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Postby MikeL » 2005-09-05, 2:30

Thanks, svenska. What you say tends to confirm my suspicions: that at least in AE, "lie" and "lay" are converging, or more accurately, that "lay" is becoming generalized for both. I think you are in a transition phase, with "lain" already obsolete, "lay" as the past tense of "lie" replaced by "laid", and hesitation between "lie" and "lay" for present tense. I confidently predict the disappearance of "lie" within another 2 generations!
It will be interesting to see how long the distinction survives in non-American dialects...

I wonder whether the same is happening in German, where I suspect the distinction between "liegen" and "(sich) legen" may cause similar confusion.

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''lay'' vs. ''lie''

Postby SpaceFlight » 2005-09-05, 2:57

,,--For many people (including me), "lie" and "lay" may be used somewhat interchangeably for definition number 2 on your list. My usage allows for both of the following:>>

Kirk,

I had read somewhere that the past tense of ''lie'' as ''lay'', was how the present tense words ''lay'' and ''lie'' (definition 2) started getting confused.

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lay vs. lie

Postby SpaceFlight » 2005-09-05, 2:58

Was what I read true?

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Postby Kirk » 2005-09-05, 6:24

MikeL wrote:Thanks, svenska. What you say tends to confirm my suspicions: that at least in AE, "lie" and "lay" are converging, or more accurately, that "lay" is becoming generalized for both. I think you are in a transition phase, with "lain" already obsolete, "lay" as the past tense of "lie" replaced by "laid", and hesitation between "lie" and "lay" for present tense. I confidently predict the disappearance of "lie" within another 2 generations!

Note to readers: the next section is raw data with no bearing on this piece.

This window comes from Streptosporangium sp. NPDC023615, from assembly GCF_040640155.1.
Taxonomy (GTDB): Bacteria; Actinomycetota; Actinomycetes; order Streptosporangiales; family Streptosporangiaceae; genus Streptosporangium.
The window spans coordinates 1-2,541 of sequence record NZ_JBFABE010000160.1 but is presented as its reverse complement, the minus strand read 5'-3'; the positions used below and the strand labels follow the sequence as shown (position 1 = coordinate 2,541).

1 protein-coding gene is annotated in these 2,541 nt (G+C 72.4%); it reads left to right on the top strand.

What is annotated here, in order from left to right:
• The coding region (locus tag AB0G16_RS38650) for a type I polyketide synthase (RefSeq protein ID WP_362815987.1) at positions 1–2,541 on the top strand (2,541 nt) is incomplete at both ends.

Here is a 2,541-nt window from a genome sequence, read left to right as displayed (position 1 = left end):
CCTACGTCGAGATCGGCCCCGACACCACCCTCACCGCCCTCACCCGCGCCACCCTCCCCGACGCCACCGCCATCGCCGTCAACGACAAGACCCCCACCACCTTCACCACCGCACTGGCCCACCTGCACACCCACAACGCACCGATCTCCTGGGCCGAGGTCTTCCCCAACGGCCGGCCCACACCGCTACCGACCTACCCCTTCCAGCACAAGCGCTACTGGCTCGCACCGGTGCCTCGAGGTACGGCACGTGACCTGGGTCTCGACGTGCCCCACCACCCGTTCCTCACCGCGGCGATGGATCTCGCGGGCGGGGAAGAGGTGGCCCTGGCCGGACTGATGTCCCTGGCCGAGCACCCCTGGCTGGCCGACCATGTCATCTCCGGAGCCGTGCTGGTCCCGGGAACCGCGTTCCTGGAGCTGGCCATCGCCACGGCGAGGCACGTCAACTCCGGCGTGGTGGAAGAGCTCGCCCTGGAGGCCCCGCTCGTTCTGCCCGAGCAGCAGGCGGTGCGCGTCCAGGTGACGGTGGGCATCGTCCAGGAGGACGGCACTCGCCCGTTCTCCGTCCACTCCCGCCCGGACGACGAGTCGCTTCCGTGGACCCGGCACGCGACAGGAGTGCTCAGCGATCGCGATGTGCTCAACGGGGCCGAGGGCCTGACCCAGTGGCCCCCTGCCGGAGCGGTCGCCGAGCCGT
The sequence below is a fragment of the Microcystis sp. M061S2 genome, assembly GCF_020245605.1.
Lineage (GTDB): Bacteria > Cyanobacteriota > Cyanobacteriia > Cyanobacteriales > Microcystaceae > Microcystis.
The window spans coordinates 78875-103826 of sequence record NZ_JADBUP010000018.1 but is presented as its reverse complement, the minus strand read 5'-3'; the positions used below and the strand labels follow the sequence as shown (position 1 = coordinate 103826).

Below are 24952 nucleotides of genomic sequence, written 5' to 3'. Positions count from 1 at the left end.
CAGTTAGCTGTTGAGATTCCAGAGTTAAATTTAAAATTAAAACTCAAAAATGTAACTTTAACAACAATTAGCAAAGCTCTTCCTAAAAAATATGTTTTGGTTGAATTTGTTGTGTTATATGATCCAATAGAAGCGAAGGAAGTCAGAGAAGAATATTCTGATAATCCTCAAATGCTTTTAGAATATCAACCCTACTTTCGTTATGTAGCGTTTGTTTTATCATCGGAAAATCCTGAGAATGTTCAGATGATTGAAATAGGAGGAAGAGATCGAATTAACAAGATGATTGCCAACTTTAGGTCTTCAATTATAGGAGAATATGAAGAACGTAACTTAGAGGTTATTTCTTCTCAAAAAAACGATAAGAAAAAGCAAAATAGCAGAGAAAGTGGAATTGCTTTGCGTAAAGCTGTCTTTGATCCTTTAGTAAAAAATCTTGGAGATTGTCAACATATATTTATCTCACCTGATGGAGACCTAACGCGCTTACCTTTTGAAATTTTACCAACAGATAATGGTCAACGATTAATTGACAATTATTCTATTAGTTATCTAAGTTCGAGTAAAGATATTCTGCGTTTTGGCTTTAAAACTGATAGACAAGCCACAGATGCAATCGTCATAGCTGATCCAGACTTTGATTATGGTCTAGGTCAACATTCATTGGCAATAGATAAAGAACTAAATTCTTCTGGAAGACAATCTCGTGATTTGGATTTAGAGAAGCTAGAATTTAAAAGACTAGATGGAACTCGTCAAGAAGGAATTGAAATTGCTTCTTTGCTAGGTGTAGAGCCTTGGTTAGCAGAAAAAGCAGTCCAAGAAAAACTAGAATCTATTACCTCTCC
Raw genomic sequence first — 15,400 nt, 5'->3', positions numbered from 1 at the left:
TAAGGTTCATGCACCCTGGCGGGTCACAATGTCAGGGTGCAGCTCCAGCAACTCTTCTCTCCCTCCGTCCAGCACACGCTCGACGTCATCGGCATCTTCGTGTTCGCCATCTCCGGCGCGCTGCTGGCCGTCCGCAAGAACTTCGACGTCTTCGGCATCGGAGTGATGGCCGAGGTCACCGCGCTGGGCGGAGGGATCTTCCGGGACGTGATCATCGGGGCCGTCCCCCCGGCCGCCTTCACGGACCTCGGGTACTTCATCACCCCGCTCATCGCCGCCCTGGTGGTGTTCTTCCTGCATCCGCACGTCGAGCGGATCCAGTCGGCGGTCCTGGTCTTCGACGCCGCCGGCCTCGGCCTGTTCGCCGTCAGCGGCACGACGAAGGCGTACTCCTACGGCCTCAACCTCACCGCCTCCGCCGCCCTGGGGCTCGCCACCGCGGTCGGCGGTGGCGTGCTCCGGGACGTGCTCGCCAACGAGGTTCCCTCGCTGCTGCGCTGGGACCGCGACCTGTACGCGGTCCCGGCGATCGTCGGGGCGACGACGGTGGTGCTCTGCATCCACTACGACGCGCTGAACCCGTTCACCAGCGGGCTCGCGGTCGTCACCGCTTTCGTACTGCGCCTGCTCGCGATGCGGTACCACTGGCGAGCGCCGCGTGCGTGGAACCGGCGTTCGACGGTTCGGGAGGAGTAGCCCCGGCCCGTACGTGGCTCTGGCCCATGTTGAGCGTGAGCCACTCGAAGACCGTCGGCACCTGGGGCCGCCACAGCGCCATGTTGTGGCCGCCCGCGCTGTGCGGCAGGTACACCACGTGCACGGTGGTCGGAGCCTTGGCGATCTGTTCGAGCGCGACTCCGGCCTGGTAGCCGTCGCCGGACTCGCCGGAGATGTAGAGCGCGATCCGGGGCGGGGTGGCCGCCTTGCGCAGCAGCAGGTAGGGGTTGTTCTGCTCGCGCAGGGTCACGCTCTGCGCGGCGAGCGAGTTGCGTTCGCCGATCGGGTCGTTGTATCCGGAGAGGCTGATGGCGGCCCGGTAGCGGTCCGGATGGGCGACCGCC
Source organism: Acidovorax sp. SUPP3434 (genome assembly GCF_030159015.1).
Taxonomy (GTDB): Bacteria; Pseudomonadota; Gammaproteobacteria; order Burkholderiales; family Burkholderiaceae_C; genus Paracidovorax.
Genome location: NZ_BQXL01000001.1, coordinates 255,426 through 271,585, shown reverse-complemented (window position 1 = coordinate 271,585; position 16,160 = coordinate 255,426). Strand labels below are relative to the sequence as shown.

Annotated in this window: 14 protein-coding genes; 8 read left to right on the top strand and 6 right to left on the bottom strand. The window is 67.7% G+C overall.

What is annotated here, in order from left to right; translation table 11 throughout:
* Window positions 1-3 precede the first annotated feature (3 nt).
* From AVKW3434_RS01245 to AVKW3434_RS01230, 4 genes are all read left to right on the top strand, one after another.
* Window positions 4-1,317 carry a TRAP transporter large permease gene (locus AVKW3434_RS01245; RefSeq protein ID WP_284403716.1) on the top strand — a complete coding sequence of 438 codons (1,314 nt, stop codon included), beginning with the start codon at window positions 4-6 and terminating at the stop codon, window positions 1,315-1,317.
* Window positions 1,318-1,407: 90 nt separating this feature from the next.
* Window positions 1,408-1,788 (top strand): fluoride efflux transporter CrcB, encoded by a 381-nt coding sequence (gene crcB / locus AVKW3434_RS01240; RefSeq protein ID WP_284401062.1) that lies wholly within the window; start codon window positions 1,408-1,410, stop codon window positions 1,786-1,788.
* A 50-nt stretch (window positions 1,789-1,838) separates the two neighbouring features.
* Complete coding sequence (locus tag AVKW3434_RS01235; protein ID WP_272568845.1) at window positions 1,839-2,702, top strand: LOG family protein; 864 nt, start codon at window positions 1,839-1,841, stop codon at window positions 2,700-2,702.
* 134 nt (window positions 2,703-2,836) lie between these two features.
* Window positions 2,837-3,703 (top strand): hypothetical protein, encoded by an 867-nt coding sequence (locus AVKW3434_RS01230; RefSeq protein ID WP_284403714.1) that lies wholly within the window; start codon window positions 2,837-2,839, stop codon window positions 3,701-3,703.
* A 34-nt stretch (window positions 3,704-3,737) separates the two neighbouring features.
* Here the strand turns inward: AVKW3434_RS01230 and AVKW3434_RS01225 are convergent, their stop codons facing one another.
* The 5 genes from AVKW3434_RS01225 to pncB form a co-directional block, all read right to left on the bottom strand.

It will be interesting to see how long the distinction survives in non-American dialects...


Haha. Well, at least here, both lie (down) and lay (down) seem to be equally common and interchangeable for definition 2. As I see it, it's not that lay is replacing lie, it's just that the two have become equally used forms for definition 2, while sharing the same past tense and past participle (laid/laid). I remember having to learn the official formal written forms in high school and I still can't get them straight, which shows how unnatural they really are.

SpaceFlight wrote:I had read somewhere that the past tense of ''lie'' as ''lay'', was how the present tense words ''lay'' and ''lie'' (definition 2) started getting confused.


That could be it. The fact that the past tense of "lie" is the same as the present tense of "lay" probably had something to do with it. Also, the fact that "lie" is very often used in conjunction with "down" means that even saying "lay down" (as the traditional past tense of "lie down") sounds very similar to saying "laid down" and then the "laid" probably got applied in other cases even when not followed by a /d/. So I think the word "down" also played a part in this.